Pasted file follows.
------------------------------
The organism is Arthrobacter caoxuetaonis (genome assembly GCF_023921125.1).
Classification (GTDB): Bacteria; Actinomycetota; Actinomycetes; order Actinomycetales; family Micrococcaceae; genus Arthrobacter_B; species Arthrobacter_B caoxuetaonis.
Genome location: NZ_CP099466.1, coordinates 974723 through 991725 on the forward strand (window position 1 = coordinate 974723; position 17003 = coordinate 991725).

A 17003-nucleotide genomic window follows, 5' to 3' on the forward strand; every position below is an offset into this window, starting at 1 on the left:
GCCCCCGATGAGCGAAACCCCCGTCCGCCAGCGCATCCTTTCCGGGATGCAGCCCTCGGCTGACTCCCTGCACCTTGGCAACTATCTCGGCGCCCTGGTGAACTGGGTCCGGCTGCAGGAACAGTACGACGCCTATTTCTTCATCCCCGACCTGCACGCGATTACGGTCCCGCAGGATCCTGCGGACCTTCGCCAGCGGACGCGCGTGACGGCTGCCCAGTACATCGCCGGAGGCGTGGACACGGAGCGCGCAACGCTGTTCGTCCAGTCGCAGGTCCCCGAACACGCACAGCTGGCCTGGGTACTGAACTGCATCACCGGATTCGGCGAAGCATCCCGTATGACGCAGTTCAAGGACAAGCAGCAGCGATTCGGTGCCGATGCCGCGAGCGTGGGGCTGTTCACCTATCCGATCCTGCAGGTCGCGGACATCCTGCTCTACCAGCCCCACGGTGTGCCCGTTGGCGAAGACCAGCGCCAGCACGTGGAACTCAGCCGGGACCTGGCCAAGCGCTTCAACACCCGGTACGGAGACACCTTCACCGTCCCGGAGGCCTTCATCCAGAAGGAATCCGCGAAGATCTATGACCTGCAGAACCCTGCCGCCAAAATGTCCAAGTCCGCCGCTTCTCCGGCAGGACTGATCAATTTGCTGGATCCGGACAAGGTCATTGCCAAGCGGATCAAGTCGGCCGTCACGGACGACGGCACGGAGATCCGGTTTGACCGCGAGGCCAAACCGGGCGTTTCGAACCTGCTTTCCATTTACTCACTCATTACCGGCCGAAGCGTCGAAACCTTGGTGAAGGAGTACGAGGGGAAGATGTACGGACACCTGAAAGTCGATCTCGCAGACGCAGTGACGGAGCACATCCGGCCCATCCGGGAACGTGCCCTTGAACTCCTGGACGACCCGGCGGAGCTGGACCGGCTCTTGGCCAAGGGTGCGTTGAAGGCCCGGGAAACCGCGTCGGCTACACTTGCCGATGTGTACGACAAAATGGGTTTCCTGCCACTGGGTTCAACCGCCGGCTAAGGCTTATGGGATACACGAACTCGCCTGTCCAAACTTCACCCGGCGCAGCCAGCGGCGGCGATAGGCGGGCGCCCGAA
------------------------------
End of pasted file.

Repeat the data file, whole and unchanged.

The organism is Arthrobacter caoxuetaonis (genome assembly GCF_023921125.1).
Classification (GTDB): Bacteria; Actinomycetota; Actinomycetes; order Actinomycetales; family Micrococcaceae; genus Arthrobacter_B; species Arthrobacter_B caoxuetaonis.
Genome location: NZ_CP099466.1, coordinates 974723 through 991725 on the forward strand (window position 1 = coordinate 974723; position 17003 = coordinate 991725).

A 17003-nucleotide genomic window follows, 5' to 3' on the forward strand; every position below is an offset into this window, starting at 1 on the left:
GCCCCCGATGAGCGAAACCCCCGTCCGCCAGCGCATCCTTTCCGGGATGCAGCCCTCGGCTGACTCCCTGCACCTTGGCAACTATCTCGGCGCCCTGGTGAACTGGGTCCGGCTGCAGGAACAGTACGACGCCTATTTCTTCATCCCCGACCTGCACGCGATTACGGTCCCGCAGGATCCTGCGGACCTTCGCCAGCGGACGCGCGTGACGGCTGCCCAGTACATCGCCGGAGGCGTGGACACGGAGCGCGCAACGCTGTTCGTCCAGTCGCAGGTCCCCGAACACGCACAGCTGGCCTGGGTACTGAACTGCATCACCGGATTCGGCGAAGCATCCCGTATGACGCAGTTCAAGGACAAGCAGCAGCGATTCGGTGCCGATGCCGCGAGCGTGGGGCTGTTCACCTATCCGATCCTGCAGGTCGCGGACATCCTGCTCTACCAGCCCCACGGTGTGCCCGTTGGCGAAGACCAGCGCCAGCACGTGGAACTCAGCCGGGACCTGGCCAAGCGCTTCAACACCCGGTACGGAGACACCTTCACCGTCCCGGAGGCCTTCATCCAGAAGGAATCCGCGAAGATCTATGACCTGCAGAACCCTGCCGCCAAAATGTCCAAGTCCGCCGCTTCTCCGGCAGGACTGATCAATTTGCTGGATCCGGACAAGGTCATTGCCAAGCGGATCAAGTCGGCCGTCACGGACGACGGCACGGAGATCCGGTTTGACCGCGAGGCCAAACCGGGCGTTTCGAACCTGCTTTCCATTTACTCACTCATTACCGGCCGAAGCGTCGAAACCTTGGTGAAGGAGTACGAGGGGAAGATGTACGGACACCTGAAAGTCGATCTCGCAGACGCAGTGACGGAGCACATCCGGCCCATCCGGGAACGTGCCCTTGAACTCCTGGACGACCCGGCGGAGCTGGACCGGCTCTTGGCCAAGGGTGCGTTGAAGGCCCGGGAAACCGCGTCGGCTACACTTGCCGATGTGTACGACAAAATGGGTTTCCTGCCACTGGGTTCAACCGCCGGCTAAGGCTTATGGGATACACGAACTCGCCTGTCCAAACTTCACCCGGCGCAGCCAGCGGCGGCGATAGGCGGGCGCCCGAA